Anyone who has interacted with Ravens coach John Harbaugh knows when Harbaugh is making a point in a pointed way. And that’s precisely what he did after Sunday’s loss to the Bengals. Harbaugh approached Bengals coach Zac Taylor with a mildly aggressive demeanor and asked him why he ran, with two minutes to pay, a third-and-four play that consisted of a deep pass that gained 52 yards and resulted in quarterback Joe Burrow finishing with 525, the fourth highest total in any NFL game.
But Harbaugh is smart. He knows that, earlier this year, he defended the decision to run the ball when the circumstances called for taking a knee against the Broncos, in order to preserve Baltimore’s streak of 100-yard rushing games. If he’d publicly groused about Taylor’s tactics, Harbaugh would have come off as a hypocrite.
As a result, Harbaugh downplayed the situation in his post-game press conference. Earlier today, Harbaugh reiterated his position that (video evidence notwithstanding), Harbaugh had no burr in his saddle as he spoke to Taylor.
“I don’t really know where that’s coming from, and I really — I don’t necessarily appreciate having to address ‘there’s a feeling out there’ kind of questions. I think it’s kind of absurd. I don’t know where it comes from. But Zac and I had a good conversation just like we always do. We always have good conversations. There’s mutual respect there. Everything’s fine.”
It’s “coming from” the video of Harbaugh approaching and speaking to Taylor. If Harbaugh wants to put it to bed, he just needs to say what he said. Because it looks like he said, “Why’d you run that play right there?” It also would be helpful for him to explain why it looked like he was not simply shaking hands and heading to the locker room, like coaches normally do.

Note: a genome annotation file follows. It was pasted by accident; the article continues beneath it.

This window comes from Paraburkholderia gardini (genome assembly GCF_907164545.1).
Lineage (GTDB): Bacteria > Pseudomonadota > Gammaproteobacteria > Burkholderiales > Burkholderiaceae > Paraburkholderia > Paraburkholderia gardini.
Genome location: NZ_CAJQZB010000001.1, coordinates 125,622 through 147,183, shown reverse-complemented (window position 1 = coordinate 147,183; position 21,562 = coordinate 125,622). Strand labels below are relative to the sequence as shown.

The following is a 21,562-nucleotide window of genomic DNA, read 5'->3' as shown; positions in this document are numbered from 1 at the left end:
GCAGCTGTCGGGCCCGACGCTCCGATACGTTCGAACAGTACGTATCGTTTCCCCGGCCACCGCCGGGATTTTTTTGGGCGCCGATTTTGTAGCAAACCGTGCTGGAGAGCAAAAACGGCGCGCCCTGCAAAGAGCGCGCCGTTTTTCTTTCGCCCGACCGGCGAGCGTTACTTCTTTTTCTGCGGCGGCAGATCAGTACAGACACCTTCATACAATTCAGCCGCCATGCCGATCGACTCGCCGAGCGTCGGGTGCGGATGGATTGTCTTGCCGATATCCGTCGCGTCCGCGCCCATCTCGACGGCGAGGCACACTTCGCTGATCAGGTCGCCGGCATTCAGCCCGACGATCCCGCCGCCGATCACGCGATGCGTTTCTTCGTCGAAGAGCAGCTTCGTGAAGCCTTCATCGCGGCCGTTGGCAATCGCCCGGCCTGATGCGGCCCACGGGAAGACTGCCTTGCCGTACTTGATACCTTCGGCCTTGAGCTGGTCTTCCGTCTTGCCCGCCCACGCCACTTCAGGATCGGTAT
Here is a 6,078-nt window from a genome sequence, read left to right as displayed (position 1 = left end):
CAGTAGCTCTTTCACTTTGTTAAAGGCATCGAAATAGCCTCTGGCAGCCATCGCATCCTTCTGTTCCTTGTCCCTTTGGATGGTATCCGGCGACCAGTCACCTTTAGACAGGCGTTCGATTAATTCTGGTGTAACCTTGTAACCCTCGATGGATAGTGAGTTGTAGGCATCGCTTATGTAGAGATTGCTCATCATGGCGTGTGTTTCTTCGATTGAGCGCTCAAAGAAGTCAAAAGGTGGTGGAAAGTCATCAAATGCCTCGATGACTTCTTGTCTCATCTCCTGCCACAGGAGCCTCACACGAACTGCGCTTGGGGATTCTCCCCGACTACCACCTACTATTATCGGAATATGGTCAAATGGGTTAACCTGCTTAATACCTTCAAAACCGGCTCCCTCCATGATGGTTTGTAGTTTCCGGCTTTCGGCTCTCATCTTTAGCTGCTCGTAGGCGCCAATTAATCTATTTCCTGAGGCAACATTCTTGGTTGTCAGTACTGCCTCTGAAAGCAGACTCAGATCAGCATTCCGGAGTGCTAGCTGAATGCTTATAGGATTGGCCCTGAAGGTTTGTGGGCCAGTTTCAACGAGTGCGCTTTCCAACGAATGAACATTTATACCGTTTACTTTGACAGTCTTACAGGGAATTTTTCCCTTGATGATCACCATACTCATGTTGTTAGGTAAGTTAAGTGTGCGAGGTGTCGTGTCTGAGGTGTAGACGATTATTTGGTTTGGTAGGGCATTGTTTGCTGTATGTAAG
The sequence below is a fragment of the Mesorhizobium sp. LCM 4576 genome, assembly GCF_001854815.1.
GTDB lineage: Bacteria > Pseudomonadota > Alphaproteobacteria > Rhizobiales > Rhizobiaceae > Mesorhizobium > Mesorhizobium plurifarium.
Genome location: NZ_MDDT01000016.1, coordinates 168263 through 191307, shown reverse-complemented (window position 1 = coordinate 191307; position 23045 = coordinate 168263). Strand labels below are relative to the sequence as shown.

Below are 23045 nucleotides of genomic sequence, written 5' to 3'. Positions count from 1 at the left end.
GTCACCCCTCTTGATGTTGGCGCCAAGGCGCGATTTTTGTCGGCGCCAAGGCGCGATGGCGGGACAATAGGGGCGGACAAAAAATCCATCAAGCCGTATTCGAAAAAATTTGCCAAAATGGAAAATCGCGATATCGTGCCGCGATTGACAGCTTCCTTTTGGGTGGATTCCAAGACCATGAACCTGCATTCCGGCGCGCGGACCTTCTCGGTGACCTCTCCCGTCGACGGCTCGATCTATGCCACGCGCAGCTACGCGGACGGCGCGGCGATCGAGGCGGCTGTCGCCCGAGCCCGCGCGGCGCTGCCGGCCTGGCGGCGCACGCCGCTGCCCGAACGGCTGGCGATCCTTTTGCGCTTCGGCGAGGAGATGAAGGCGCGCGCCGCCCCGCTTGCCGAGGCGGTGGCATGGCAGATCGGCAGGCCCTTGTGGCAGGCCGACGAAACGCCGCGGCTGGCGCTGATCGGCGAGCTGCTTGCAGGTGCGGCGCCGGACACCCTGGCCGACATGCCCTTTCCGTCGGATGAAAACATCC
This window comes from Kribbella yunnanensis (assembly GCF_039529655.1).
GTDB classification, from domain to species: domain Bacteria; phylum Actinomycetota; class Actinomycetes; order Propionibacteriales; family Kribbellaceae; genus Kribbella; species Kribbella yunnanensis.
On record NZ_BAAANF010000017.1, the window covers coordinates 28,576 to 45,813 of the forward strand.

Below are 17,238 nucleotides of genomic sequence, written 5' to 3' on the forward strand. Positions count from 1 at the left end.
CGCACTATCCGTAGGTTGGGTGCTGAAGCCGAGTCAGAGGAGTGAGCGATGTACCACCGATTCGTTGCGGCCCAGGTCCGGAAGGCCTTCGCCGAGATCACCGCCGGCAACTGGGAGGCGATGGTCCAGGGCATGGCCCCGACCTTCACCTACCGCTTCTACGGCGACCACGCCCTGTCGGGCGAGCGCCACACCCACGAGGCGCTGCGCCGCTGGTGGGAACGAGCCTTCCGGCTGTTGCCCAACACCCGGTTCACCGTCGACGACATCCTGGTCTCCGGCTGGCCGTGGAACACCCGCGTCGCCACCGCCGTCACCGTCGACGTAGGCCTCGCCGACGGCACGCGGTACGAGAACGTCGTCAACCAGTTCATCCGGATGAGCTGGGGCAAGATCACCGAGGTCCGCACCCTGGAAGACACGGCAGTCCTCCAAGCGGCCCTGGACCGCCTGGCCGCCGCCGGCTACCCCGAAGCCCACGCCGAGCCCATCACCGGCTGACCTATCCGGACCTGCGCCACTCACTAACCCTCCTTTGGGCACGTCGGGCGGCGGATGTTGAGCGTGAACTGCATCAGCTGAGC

Taylor also downplayed the situation. Although he wasn’t asked about Harbaugh’s comments in his post-game press conference, Taylor received this question today: “Did John Harbaugh take exception to it at the end of the game there? I know there’s a clip of you two, when you shook hands, and he at least looked from my untrained eye that he was a little frustrated.”
Taylor had a one-word response, along with a Cheshire Cat-style smile. “No.”
As to whether there was something to the situation, the obvious answer (with apologies to Ravens fans who would like to shout down reality) is “yes.” And it’s laughable (but understandable) that the two coaches would be trying to publicly downplay the situation. They’ll continue to face each other twice per year. They still could potentially cross paths in the upcoming postseason. Why splash jet fuel on the fire?
Still, that doesn’t prevent us from questioning the credibility of the public comments of both coaches. Harbaugh acts like the issue was fabricated. The interpretation comes from the video. From the way he approached Taylor. From the way Harbaugh gestured. From the things that he apparently was saying, based on the manner in which his lips were moving.
Again, anyone who has been on the other end of that kind of interaction with Harbaugh knows what it is and when it’s happening. He was giving it to Taylor for dialing up a deep pass when the game was over. And Harbaugh knows that, based on the brouhaha that emerged after the Broncos game in Week Four, Harbaugh can’t complain about someone doing to him what he did in Denver.
John Harbaugh, Zac Taylor downplay their postgame interaction originally appeared on Pro Football Talk